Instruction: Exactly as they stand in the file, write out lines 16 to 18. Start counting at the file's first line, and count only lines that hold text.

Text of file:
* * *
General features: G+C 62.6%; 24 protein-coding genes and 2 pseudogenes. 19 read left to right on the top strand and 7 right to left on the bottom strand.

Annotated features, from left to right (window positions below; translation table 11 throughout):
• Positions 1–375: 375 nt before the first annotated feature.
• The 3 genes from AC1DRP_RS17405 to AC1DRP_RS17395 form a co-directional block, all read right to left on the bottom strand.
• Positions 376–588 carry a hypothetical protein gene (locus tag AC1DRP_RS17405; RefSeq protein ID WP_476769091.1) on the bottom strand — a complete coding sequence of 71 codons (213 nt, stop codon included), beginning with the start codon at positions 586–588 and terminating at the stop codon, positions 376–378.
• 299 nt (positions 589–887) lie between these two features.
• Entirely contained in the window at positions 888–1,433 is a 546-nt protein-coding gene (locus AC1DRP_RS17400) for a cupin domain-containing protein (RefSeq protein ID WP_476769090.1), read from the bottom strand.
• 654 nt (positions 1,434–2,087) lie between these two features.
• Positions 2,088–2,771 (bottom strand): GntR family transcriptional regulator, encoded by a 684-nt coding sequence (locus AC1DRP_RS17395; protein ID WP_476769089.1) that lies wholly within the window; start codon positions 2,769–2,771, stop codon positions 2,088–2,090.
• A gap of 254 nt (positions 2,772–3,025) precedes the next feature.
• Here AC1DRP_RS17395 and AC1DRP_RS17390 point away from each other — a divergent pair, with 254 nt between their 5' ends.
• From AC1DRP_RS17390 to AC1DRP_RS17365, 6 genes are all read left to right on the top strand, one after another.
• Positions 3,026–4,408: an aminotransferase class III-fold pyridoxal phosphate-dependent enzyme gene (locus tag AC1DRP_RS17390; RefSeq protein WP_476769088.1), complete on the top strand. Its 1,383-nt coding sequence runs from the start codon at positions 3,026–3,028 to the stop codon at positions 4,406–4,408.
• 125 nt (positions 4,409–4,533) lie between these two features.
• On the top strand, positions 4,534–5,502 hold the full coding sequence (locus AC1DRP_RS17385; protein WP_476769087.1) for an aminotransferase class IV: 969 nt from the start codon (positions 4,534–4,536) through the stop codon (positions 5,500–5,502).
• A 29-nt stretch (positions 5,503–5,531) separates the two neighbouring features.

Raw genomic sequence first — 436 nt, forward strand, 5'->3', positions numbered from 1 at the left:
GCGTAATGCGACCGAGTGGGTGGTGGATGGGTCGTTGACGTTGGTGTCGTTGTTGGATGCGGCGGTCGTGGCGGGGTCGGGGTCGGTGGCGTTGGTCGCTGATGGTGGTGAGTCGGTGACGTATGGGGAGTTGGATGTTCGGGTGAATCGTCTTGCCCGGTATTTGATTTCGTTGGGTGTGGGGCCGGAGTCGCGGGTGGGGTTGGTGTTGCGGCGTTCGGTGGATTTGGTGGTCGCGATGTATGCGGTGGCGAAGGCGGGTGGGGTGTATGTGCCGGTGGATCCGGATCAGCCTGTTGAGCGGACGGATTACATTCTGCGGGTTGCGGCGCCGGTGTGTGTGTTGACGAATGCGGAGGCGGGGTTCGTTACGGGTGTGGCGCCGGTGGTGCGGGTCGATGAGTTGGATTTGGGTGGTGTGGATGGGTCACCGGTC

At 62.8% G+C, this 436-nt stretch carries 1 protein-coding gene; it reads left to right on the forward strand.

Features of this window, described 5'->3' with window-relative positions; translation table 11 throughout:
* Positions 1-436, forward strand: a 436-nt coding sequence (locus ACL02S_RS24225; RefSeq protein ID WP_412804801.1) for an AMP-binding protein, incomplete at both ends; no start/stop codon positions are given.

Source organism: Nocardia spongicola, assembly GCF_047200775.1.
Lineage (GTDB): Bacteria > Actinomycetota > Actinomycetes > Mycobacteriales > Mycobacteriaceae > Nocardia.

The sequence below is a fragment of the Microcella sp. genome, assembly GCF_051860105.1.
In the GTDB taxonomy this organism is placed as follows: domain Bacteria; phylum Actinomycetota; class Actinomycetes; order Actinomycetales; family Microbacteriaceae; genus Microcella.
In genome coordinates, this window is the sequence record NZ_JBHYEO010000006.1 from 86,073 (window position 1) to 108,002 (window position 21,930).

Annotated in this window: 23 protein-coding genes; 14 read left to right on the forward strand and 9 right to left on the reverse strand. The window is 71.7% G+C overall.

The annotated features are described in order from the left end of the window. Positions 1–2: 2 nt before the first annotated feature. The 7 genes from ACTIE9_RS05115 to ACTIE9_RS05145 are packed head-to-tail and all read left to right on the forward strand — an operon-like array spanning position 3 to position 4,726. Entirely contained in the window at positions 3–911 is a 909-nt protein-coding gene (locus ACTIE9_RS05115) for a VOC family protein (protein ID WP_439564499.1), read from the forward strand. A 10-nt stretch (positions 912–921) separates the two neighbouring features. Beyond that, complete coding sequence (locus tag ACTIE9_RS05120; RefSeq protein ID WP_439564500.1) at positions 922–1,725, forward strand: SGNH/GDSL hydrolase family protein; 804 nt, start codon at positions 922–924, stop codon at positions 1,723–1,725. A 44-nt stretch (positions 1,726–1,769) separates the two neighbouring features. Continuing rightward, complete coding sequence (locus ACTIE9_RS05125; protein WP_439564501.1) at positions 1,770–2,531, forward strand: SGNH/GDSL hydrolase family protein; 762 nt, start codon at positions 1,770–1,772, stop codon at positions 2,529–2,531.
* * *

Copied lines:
• A 29-nt stretch (positions 5,503–5,531) separates the two neighbouring features.

Raw genomic sequence first — 436 nt, forward strand, 5'->3', positions numbered from 1 at the left:
GCGTAATGCGACCGAGTGGGTGGTGGATGGGTCGTTGACGTTGGTGTCGTTGTTGGATGCGGCGGTCGTGGCGGGGTCGGGGTCGGTGGCGTTGGTCGCTGATGGTGGTGAGTCGGTGACGTATGGGGAGTTGGATGTTCGGGTGAATCGTCTTGCCCGGTATTTGATTTCGTTGGGTGTGGGGCCGGAGTCGCGGGTGGGGTTGGTGTTGCGGCGTTCGGTGGATTTGGTGGTCGCGATGTATGCGGTGGCGAAGGCGGGTGGGGTGTATGTGCCGGTGGATCCGGATCAGCCTGTTGAGCGGACGGATTACATTCTGCGGGTTGCGGCGCCGGTGTGTGTGTTGACGAATGCGGAGGCGGGGTTCGTTACGGGTGTGGCGCCGGTGGTGCGGGTCGATGAGTTGGATTTGGGTGGTGTGGATGGGTCACCGGTC